“The guys will call in materials they need for a job – wire, or pipe. There’s been a lot of price increases in the last couple years, and supply chain issues have been a big problem… it really helped us to have some inventory here to hold us over until the stock came in.”
Flemming has been with the Department for 25 years. He started working for TIR in 1998, just two weeks after the Swiss Air disaster. One of his first projects with the Department was helping to set up a morgue in Shearwater. He’s seen a great deal change over his time in the role.
“When I first started, we used to write gear in a book. You’d issue material and you’d have to write all the prices down in the ledger, add everything up and send it to the girl downtown, and she would enter the cost to the jobs,” Flemming recalled, “Now, when we started with SAP, that got all on the computer system. Basically, the computer keeps track of all that now.”
They also get to source out new equipment: “If something is worn out or we need to replace something, we buy it, or if there’s a new tool out there that will help us do our jobs. We try to find the best pricing we can and buy competitively so we’re not wasting money.”
So, why has he stayed with the TIR team for so long?
“The biggest things: pension, benefits, and pretty good people to work with, most of the time,” Flemming said with a grin. A voice in the background shouts back, “Oh yeah, whatever Sean!”
But MacDonald agrees: “The overall atmosphere here is very welcoming, warm, friendly – it’s just a really great place to work. I think that was the biggest draw, probably, was the atmosphere, to be honest.”
“I’ve been around a few different departments, a few different divisions, and I’ll say this is one of the best, really,” she added.
While there’s no shortage of work to do – they’re currently working on a gift shop renovation in One Government Place, planning a renovation at the 2nd and 3rd floor of the Johnston Building, 5th floor of the provincial building, and turning the lab space at Miller Lake into office space, upgrading all the audiovisual systems at provincial courthouses to allow for virtual appearances, just to name a few of their ongoing projects – these days, there certainly is a shortage of people to do the work.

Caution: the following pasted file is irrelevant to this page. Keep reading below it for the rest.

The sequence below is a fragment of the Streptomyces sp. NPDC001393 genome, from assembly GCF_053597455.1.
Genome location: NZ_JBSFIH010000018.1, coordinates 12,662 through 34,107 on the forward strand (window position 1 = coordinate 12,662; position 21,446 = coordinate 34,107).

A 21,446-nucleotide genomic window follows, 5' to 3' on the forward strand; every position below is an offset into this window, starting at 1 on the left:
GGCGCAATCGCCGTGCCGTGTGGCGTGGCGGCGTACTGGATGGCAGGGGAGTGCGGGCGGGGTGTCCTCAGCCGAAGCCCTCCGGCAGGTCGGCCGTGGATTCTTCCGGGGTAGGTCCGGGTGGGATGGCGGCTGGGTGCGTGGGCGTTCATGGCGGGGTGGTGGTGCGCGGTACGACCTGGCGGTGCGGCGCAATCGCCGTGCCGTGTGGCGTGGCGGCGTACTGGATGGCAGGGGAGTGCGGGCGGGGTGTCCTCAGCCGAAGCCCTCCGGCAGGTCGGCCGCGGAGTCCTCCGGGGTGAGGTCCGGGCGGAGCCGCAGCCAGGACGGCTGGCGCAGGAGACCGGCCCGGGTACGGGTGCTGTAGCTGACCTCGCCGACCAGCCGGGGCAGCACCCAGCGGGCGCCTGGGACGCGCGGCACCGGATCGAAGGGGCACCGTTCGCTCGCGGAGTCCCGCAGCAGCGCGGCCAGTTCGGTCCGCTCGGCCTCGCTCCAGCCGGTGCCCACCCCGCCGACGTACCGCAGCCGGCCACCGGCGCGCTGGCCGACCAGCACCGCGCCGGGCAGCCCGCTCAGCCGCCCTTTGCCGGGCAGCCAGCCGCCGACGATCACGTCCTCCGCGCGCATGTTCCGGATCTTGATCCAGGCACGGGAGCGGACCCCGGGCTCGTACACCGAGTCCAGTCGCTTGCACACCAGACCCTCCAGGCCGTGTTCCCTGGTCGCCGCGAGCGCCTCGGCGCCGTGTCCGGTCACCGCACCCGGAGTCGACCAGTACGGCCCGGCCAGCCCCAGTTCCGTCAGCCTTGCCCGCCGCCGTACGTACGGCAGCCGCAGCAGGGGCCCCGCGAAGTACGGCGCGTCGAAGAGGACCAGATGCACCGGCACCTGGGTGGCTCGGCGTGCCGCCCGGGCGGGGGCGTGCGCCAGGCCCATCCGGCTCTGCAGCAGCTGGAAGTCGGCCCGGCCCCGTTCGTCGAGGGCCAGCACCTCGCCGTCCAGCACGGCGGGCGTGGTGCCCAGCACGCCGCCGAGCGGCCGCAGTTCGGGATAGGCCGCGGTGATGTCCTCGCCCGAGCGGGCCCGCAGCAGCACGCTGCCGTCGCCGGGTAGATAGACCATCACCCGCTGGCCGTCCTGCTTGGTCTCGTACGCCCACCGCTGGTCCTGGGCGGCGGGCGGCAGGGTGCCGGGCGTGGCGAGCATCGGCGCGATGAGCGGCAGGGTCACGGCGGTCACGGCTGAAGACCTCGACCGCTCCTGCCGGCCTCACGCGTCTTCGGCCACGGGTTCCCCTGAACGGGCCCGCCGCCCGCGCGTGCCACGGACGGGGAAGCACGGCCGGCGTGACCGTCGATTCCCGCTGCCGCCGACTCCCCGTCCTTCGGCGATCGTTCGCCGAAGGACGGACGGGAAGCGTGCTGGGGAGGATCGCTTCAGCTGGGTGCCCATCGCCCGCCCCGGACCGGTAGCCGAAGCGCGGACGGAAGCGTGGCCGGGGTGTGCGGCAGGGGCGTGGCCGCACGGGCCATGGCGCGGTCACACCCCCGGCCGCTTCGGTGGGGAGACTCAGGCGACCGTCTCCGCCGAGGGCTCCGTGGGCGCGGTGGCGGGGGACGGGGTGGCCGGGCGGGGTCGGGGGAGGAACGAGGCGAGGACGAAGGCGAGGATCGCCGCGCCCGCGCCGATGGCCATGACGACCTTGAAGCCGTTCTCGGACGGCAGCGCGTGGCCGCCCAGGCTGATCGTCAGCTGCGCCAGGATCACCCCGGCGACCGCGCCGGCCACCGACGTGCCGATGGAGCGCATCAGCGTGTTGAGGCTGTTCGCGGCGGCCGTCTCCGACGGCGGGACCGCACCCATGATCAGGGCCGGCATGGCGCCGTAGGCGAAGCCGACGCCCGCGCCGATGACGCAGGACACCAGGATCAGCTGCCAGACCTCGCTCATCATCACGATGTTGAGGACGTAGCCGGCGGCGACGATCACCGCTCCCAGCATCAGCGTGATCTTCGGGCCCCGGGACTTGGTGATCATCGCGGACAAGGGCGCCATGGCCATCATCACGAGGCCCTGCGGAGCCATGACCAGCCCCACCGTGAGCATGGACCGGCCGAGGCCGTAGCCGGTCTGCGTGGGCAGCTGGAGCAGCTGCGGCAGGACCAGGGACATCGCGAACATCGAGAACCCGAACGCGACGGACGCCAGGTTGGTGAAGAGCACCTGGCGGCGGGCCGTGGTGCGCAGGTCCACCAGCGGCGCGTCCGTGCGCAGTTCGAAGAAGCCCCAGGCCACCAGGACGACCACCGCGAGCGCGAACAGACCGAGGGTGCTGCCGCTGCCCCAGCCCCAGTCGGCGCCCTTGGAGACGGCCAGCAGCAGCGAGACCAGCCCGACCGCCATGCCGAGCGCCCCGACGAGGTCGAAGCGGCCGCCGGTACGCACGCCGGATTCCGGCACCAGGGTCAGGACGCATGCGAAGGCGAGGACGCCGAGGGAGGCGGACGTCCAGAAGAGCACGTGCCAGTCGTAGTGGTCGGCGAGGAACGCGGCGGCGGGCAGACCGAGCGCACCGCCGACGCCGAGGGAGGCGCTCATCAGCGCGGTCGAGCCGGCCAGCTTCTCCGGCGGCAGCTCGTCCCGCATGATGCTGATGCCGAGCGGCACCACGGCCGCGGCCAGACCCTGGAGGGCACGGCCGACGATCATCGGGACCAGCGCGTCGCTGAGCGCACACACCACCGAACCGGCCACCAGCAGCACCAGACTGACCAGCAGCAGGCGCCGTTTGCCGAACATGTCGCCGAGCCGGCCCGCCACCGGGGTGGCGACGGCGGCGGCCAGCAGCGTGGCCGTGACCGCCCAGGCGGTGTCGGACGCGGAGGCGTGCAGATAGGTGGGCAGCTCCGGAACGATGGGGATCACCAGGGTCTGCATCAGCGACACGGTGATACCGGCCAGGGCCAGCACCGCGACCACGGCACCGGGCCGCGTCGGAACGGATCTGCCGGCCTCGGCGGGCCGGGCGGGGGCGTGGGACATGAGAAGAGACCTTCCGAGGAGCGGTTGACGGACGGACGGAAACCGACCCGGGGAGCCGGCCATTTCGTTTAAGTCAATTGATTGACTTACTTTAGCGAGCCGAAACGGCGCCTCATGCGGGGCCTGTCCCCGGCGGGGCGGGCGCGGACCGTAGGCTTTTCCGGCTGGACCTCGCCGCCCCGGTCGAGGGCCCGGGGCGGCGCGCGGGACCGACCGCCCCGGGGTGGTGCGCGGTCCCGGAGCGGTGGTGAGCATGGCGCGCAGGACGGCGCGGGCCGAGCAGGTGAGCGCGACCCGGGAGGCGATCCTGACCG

“With the labour crunch and the grey revolution that’s going on now, it’s getting harder and harder to get trades people,” Sullivan says with a sigh.
It has gotten increasingly difficult to find qualified trades to join their team, partially because of labour market shortages. According to a recent article in The Globe & Mail, Canada could be facing a shortage of 100,000 tradespeople by 2029, with an estimated 257,100 construction workers set to retire by 2029.
Part of the problem has been that for the past few decades, young people have been told they need to go to university to be successful.
“The young generation isn’t interested in going into trades, it’s more technology,” said Keefe, “It’s really hard to get young people to want to be a carpenter.”
Now, Sullivan says, if we want more people getting into trades, the message needs to be “dirty doesn’t mean dumb.”
But the problems recruiting within TIR are also due to their inability to offer a competitive rate of pay with the private sector.
The wages the Province pays some of the skilled trades workers is approximately 40 per cent less in terms of wages. For example, their Carpenters make around $29 per hour, which works out to about $22 per hour once you’ve factored in taxes, benefits and union dues. In the private sector, they make about $35 per hour.
“For years, they got away with that, because there was never a large amount of work here, and people wanted to stay home, so you really had a good labour pool of plumbers, electricians, and carpenters to pick from: they were there!” Sullivan said, “But then everybody was told to go to university over the last 35 years, and now you’ve got 26 cranes in Halifax and you’ve got all these people vying for their talents, and they’re saying, ‘No, I’m not working for that, I’m going to go work over here.’”
With the shortage of skilled workers, there has been a shift towards contracting out more work.
“So now you’re paying $125 per hour for a service call versus $65, and then when that goes sideways, they hide it all. The person who came up the program gets moved horizontally so no one can even find them to say, ‘this is your program, you screwed up, you’re fired.’ That never happens,” said Sullivan, “Give me a job costing and show me how it’s cheaper to contract out versus what it is to bring a person in to pay them a pension and a half-decent wage.”
Contracting out also creates another layer of work for Department staff, as they cannot leave them to work unsupervised.